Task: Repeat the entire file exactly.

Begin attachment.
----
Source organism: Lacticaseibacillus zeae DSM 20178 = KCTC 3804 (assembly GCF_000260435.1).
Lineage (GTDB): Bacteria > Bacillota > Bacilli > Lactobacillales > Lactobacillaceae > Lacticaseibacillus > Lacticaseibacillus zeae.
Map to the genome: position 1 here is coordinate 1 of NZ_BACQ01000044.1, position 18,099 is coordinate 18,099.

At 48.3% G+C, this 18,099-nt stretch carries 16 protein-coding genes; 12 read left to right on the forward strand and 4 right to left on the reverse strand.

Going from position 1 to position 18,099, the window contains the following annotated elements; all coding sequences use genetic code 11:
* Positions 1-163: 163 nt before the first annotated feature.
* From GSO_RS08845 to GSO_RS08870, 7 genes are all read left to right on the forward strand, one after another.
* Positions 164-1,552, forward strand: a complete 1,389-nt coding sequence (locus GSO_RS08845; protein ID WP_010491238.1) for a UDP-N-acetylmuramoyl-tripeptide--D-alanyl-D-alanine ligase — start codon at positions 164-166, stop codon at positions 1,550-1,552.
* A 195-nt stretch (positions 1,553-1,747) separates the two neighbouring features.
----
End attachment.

Source organism: Lacticaseibacillus zeae DSM 20178 = KCTC 3804 (assembly GCF_000260435.1).
Lineage (GTDB): Bacteria > Bacillota > Bacilli > Lactobacillales > Lactobacillaceae > Lacticaseibacillus > Lacticaseibacillus zeae.
Map to the genome: position 1 here is coordinate 1 of NZ_BACQ01000044.1, position 18,099 is coordinate 18,099.

At 48.3% G+C, this 18,099-nt stretch carries 16 protein-coding genes; 12 read left to right on the forward strand and 4 right to left on the reverse strand.

Going from position 1 to position 18,099, the window contains the following annotated elements; all coding sequences use genetic code 11:
* Positions 1-163: 163 nt before the first annotated feature.
* From GSO_RS08845 to GSO_RS08870, 7 genes are all read left to right on the forward strand, one after another.
* Positions 164-1,552, forward strand: a complete 1,389-nt coding sequence (locus GSO_RS08845; protein ID WP_010491238.1) for a UDP-N-acetylmuramoyl-tripeptide--D-alanyl-D-alanine ligase — start codon at positions 164-166, stop codon at positions 1,550-1,552.
* A 195-nt stretch (positions 1,553-1,747) separates the two neighbouring features.